America ! 



Jnttrlube 

[With ponderous step THE CHORUS OF SHEPHERDS enters, 
now in dead-black kirtles, their heads bent with grief. 
The music falls into a dull minor; its rhythm becomes 
heavy and slow.] 

[THE SPIRIT OF YOUTH enters, also black-robed. His 
countenance is shadowed, his step less free. His torch 
burns now with but a feeble light uncertain, waver- 
ing, as though the flame of Liberty were about to 
flicker and die.] 

THE SPIRIT OF YOUTH 

But now at length, the ruthless bars are loosed, 
And, burning with the new-awakened dream 
Of spoils and conquest on the Spanish Main, 
Raleigh comes forth to follow the mirage 
That leads him to destruction, dire and vast. 
Undone by fatal lure of Orinoco, 
His cherished son the prey of Spanish hate, 
Returns the martyr, stripped of every hope. 
Yet as he waits, within the dungeon dark, 
The carrion hour of Death that hovers near, 
His noble heart recks not of all his woes, 
But, soaring up beyond the sky-lark's heaven, 
Doth find its rest in God's own dwelling place. 



[66] 



EPISODE II 



tsf)'g Hafit Venture, 1617 



TIME: An April day in 1617. 

SCENE: An open place in the environs of London, 
adjoining the Thames; a dais and temporary throne 
has been erected for King James at the right. Prepa- 
rations have heen made for the sailing of Raleigh's 
fleet, consisting of a new flag-ship, The Destiny, 
eleven other good-sized vessels, two fly-boats, and a 
caravel. 

[Enter SIR WALTER RALEIGH and his company, consisting 
of sixty gentlemen of rank, sea-captains, soldiers and 
mariners, two hundred volunteers in all. RALEIGH is 
now sixty-four years of age. After twelve years' im- 
prisonment in the Tower the figure of the sturdy cavalier 
appears somewhat stooped, his hair and beard grizzled, 
his face pale and care-worn, his features grave and sad- 
dened, but his heroic spirit is still unshaken and the old 
ambition still lights his eye. His eldest son, WALTER, 
is now a spirited and valiant youth of twenty-three.} 

SIR WALTER RALEIGH 

The King comes anon to see me embark for the 
Orinoco country; Villiers has proved a good advocate 
and his anti-Spanish policy has prevailed so far as to 
permit of our adventure. 'Tis true he was somewhat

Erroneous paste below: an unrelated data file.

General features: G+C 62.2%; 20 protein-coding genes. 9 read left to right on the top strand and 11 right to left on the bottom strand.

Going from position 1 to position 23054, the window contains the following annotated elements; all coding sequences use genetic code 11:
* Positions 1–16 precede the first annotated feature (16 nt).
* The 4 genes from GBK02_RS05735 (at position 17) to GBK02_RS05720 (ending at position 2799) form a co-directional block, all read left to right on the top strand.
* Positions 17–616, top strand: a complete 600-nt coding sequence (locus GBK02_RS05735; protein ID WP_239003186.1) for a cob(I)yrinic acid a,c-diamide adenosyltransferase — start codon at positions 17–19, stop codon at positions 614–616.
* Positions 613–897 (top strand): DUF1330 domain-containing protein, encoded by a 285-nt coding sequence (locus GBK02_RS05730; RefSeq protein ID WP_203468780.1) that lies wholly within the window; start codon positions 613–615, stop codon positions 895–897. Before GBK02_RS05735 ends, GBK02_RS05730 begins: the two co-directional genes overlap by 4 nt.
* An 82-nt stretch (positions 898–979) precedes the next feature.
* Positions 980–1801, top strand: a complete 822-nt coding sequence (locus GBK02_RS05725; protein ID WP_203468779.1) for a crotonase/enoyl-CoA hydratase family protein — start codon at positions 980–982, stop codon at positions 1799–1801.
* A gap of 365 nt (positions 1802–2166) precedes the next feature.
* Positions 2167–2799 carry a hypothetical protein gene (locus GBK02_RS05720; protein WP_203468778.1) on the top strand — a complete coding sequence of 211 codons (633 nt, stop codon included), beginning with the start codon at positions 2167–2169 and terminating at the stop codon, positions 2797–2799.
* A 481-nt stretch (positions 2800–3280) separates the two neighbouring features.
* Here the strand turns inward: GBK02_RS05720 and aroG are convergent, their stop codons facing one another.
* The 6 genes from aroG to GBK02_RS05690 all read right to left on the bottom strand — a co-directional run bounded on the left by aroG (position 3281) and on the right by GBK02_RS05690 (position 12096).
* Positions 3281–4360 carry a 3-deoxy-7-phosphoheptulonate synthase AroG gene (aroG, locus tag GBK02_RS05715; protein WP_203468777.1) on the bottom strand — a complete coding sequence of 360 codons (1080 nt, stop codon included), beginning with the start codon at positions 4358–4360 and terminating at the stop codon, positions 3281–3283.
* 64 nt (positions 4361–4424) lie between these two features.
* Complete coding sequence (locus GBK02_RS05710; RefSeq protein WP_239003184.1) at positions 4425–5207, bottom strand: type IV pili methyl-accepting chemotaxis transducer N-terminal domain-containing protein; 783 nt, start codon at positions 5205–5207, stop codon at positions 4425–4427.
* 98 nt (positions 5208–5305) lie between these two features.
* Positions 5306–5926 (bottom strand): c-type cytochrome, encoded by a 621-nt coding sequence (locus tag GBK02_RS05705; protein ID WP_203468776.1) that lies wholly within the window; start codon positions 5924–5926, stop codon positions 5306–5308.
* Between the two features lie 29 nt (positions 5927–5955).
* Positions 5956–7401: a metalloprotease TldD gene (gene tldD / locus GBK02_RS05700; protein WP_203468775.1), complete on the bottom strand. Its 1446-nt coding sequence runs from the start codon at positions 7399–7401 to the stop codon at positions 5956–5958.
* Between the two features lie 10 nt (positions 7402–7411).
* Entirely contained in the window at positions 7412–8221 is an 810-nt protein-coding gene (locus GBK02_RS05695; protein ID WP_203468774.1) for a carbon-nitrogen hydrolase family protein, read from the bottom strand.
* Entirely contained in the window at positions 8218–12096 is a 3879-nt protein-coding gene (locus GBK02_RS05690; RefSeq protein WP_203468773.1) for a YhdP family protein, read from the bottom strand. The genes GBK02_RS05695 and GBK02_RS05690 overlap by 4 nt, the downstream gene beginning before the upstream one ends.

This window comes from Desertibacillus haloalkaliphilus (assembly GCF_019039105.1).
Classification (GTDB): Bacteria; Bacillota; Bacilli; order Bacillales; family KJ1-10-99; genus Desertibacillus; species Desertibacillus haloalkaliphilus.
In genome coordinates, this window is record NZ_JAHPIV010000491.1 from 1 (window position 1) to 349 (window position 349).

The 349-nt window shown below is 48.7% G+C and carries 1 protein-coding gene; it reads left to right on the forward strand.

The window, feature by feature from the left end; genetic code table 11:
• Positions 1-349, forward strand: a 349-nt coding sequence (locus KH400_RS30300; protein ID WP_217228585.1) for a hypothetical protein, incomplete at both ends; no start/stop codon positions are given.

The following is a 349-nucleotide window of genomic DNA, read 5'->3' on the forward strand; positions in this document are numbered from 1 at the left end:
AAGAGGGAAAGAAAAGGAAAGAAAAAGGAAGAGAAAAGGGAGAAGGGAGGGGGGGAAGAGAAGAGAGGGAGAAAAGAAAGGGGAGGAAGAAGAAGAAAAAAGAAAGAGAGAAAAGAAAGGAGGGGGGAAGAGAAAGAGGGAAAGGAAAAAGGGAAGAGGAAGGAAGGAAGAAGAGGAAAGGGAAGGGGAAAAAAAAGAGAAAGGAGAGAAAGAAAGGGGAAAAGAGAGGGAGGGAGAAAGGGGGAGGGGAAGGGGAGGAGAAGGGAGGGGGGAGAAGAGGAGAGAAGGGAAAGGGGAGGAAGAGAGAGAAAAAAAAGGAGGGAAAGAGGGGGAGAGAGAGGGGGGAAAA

importunate with the King in demanding title, as sole 
lord and proprietor, to all the land I may discover. 



[67] 



68 Raleigh, the Shepherd of the Ocean 

A GENTLEMAN 
And did the King grant his request? 

SIR WALTER RALEIGH 

Verily, he can refuse him nothing saving the half 
of his kingdom. Yet it has fallen out exceeding well, 
Villiers is all for Holland against the Spaniard. We 
may perchance see Armada days again. 

A HERALD 
[Enters, announcing] Gentlemen, the King. 

[KiNG JAMES I. enters, leaning on the arm of LORD 
GEORGE VILLIERS, his favorite, and followed by his 
entire retinue of courtiers and attendants. "No sov- 
ereign could have jarred against the conception of an 
English ruler, which had grown up under Plantagenet 
or Tudor, more utterly than James the First. His big 
head, his slobbering tongue, his quilted clothes, his 
rickety legs, stood out in as grotesque a contrast with 
all that men recalled of Henry or Elizabeth as his 
gabble and rhodomontade, his want of personal dignity, 
his buffoonery, his coarseness of speech, his pedantry, 
his contemptible cowardice." 16 ] 

["GEORGE VILLIERS, DUKE OF BUCKINGHAM, his favorite, 
indeed had no considerable abilities, but his self-confi- 
dence and recklessness were equal to his beauty; and 
the haughty young favorite, on whose neck James loved 
to loll, and whose cheek he slobbered with kisses, was 
destined to drag down in his fatal career the throne of 
the Stuarts." 17 ] 



16 Green's Short History of the English People. N. Y., 1894, p. 477. 

17 Ibid., p. 488. 



Raleigh's Last Venture, 1617 69 

[THE KING pays no attention to RALEIGH'S presence, but 
converses some time with VILLJERS in an undertone.] 

SIR WALTER RALEIGH 

[Advancing to the throne and dropping on one knee.] 

Your Majesty is most gracious in honoring my poor 
ship company here by his royal presence. We betake 
ourselves right merrily to our task when once we are 
assured that we have obtained the royal favor. 

KING JAMES 

[Ill-naturedly] Beshrew me, you discourse but 
rawly of my favor. [Laughter from the courtiers.] 
It is ne'er bestowed except on merit of such surpass- 
ing excellence as leaves no question. My faithful 
Villiers, here, is one in a thousand, and I have picked 
him out of ten thousand churlish fellows who could 
not be persuaded to address a King as becomes his 
divine power and mission on this earth. 

[THE KING continues his conversation with VILLIERS in 
an aside; he appears to be in an ill-temper and exceed- 
ingly unwilling even yet to let RALEIGH go, but he is